Financial institutions are increasingly using network analytics and anomaly detection tools to identify potential collusion between parties in a trade transaction, as warnings grow over the misuse of trade finance for money laundering and fraud. 

Trade misinvoicing, where the stated value of goods being sold is higher or lower than in reality, has long been flagged as a means of moving illicit funds across international borders. 

More recently, researchers have warned that instruments such as standby letters of credit (LCs) are being exploited by criminals, who deliberately violate the terms of an agreement to trigger a payment from a bank that is underpinned by apparently legitimate documentation. 

Though these two methods are different, with trade misinvoicing typically used in open account transactions rather than documentary trade finance deals, they share one common factor: collusion between the buyer and seller. 

“We have seen that exact scenario,” says Alexon Bell, chief product officer and executive director at technology firm Quantexa, which aggregates data from corporate registries to identify networks of connected individuals and companies. 

“You have two separate companies – company A and company B – but whose directors are also directors of company C together. Then, companies A and B can over-invoice, under-invoice and ship goods, and neither party is going to complain,” he told GTR on the sidelines of last month’s Sibos event in Amsterdam. 

“In one case we identified this possibility, and a few months later they were flagged for suspected over-invoicing. Finding that social collusive link is very significant.” 

The same principle applies to trade transactions that are arranged primarily as a means of obtaining liquidity from banks, for instance through back-to-back or circular trades. Such structures are legitimate and widely used in the commodities market, but have increasingly attracted scrutiny after a flurry of fraud scandals in 2020. 

In some cases, Bell says, related companies – such as subsidiaries of larger corporates – set up circular transactions where they are “essentially trading with themselves”. 

“By doing this, they’re using trade finance as a kind of credit,” he says. “Pretty much universally, the banks say no to that, but if you’re not got the corporate registry data, how do you know those two subsidiaries are linked together?”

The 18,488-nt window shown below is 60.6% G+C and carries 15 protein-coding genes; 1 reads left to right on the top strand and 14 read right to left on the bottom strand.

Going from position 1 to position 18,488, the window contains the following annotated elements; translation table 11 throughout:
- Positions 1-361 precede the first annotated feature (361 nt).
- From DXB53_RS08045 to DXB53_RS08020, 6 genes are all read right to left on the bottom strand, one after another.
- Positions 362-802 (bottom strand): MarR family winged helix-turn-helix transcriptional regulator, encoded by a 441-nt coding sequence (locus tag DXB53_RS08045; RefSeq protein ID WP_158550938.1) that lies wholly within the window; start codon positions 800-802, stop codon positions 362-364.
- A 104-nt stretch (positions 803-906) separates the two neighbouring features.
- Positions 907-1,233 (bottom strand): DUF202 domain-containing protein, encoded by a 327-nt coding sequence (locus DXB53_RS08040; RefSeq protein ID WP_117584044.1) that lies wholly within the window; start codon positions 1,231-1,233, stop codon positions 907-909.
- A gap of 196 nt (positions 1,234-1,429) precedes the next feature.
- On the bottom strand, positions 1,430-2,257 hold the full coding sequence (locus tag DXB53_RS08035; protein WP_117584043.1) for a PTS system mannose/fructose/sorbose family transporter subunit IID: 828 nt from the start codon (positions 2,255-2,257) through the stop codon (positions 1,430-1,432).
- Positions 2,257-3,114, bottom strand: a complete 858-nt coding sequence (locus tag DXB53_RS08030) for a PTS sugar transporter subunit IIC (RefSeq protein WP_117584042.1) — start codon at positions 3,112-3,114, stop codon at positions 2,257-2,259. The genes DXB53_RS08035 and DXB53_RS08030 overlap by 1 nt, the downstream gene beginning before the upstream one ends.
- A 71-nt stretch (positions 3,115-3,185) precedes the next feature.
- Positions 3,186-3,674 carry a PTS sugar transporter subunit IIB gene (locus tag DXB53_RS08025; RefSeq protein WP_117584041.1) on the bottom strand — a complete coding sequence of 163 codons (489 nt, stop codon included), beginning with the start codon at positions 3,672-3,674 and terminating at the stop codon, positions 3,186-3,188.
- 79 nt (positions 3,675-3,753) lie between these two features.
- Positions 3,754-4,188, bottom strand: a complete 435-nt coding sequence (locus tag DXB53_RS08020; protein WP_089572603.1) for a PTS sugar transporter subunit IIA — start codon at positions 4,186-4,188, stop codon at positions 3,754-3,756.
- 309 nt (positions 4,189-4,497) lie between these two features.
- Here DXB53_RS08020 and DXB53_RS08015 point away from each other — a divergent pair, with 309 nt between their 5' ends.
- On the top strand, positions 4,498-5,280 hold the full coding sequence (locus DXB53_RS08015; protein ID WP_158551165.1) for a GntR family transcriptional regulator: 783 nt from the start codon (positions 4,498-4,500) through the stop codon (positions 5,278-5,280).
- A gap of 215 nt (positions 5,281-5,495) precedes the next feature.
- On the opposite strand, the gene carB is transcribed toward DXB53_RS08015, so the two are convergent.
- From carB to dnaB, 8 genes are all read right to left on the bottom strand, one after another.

Although identifying such networks is possible manually, technology is now able to consume entire corporate registries and link entities automatically, taking into account factors that may be missed such as differences in naming conventions. 

Patrick Craig, EY’s financial crime technology lead for Europe, the Middle East, India and Africa, says the “more advanced” financial institutions are already deploying such tools to ascertain whether seemingly unrelated counterparties may in fact be working together. 

“There are technology solutions out there that connect datasets, use entity analytics and network analytics to truly understand the counterparties that are transacting, and whether there is counterparty risk,” he told GTR at Sibos. 

“[Understanding] networks brings in all sorts of views around the context of transactional activity, and you could look at collusive activities.” 

Mapping potential collusion cannot prevent all types of trade-based financial crime, however. Banks are also using technology to identify potential anomalies in transactions, where activity undertaken does not fit an entity’s historic trading patterns. 

Sometimes, unusual activity will be obvious, for example if a trader starts handling goods that are outside of its typical profile – a steel exporter suddenly selling sugar, for example – says David Cooperman, executive director for business consulting, financial services, at EY. 

But often, changes in activity will be more subtle – for example whether goods move through higher risk ports than usual, or where quantities and values are outside established patterns. 

“There’s no way the human mind can detect that,” Cooperman tells GTR. “We can catch the big things, but what about if there’s a subtle pattern shift? A machine can look at every single transaction that a bank has done between two parties, and see patterns that a human being will never see.” 

Identifying broader patterns of behaviour can also help banks keep up with changing techniques used by fraudsters and money launderers. 

“The agility of criminals – how quickly new criminal techniques emerge – puts banks in a reactive cat-and-mouse game with a counterpart that has almost endless possibilities available,” says Sjoerd Slot, chief executive of Netherlands-based technology provider Sygno. “Criminals will also return to previous techniques just as easily, based on whatever works.” 

Slot tells GTR that technology such as machine learning “can detect suspicious activity without knowing the actual modus operandi, just by modelling around what behaviour would be expected in any situation”.